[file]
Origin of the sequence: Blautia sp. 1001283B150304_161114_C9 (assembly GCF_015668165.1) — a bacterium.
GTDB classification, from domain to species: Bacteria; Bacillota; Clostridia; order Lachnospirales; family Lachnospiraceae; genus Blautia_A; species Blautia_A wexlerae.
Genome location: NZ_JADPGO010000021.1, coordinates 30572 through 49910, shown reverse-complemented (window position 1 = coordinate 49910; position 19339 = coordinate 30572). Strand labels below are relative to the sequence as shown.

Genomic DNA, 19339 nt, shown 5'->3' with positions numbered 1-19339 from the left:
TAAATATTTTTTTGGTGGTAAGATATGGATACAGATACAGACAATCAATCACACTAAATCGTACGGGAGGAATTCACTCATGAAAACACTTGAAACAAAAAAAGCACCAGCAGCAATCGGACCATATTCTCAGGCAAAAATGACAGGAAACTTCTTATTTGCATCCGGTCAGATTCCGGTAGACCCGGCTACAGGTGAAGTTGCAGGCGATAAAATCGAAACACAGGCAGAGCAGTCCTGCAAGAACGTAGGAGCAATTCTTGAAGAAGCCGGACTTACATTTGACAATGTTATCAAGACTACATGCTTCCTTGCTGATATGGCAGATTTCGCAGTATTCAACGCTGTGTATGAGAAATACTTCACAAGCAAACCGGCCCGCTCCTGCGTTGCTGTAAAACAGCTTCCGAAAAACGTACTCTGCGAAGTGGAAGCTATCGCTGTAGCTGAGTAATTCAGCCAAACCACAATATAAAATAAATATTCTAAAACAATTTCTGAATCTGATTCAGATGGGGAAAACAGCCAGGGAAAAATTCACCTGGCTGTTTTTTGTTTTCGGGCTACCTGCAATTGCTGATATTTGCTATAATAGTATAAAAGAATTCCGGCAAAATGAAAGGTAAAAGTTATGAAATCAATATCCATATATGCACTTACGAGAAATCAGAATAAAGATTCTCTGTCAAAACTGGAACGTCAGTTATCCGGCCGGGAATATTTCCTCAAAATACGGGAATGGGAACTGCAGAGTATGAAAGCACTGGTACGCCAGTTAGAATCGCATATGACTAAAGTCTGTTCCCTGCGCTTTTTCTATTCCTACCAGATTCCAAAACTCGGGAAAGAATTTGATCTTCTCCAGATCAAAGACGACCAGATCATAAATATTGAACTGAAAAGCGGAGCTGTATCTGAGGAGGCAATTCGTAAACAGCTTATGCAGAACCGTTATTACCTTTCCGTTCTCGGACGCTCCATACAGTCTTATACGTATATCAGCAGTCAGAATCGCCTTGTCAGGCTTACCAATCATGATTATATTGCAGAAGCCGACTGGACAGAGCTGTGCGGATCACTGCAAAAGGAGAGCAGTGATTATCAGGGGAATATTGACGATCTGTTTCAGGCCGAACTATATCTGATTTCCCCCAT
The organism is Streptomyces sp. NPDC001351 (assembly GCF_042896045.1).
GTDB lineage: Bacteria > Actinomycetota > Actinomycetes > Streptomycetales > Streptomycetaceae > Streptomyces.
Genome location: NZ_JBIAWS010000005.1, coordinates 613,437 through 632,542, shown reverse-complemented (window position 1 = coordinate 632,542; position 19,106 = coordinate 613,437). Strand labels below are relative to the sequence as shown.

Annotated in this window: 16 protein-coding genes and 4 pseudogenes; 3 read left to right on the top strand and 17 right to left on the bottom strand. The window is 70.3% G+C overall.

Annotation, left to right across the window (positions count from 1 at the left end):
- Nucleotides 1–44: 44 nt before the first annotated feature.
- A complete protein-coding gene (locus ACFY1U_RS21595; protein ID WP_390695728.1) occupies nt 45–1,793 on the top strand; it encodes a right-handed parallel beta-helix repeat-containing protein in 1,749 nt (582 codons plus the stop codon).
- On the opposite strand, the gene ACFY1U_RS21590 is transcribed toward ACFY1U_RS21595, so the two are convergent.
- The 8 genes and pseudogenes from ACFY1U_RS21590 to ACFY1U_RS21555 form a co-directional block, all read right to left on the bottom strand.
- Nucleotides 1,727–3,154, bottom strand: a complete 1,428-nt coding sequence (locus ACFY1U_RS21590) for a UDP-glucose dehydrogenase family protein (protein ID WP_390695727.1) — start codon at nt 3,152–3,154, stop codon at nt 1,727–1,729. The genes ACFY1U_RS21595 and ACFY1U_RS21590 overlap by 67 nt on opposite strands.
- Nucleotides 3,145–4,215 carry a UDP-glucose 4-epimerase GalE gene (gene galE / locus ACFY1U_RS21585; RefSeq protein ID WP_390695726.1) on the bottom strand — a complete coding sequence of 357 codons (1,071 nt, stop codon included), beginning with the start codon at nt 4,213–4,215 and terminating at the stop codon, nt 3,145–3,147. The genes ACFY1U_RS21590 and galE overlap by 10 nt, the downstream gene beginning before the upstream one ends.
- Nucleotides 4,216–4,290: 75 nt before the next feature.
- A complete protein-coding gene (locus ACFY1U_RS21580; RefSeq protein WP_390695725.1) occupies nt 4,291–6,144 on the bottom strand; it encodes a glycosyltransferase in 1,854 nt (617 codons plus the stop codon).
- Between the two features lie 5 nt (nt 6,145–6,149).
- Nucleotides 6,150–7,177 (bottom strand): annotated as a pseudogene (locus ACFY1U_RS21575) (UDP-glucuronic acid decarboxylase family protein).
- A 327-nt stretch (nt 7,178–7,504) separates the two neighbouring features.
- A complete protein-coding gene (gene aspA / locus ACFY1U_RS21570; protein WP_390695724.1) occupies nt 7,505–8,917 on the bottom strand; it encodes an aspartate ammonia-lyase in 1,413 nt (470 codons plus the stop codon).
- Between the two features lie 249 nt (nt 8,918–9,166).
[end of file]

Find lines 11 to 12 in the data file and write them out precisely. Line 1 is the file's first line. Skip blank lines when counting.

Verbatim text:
- Nucleotides 1–44: 44 nt before the first annotated feature.
- A complete protein-coding gene (locus ACFY1U_RS21595; protein ID WP_390695728.1) occupies nt 45–1,793 on the top strand; it encodes a right-handed parallel beta-helix repeat-containing protein in 1,749 nt (582 codons plus the stop codon).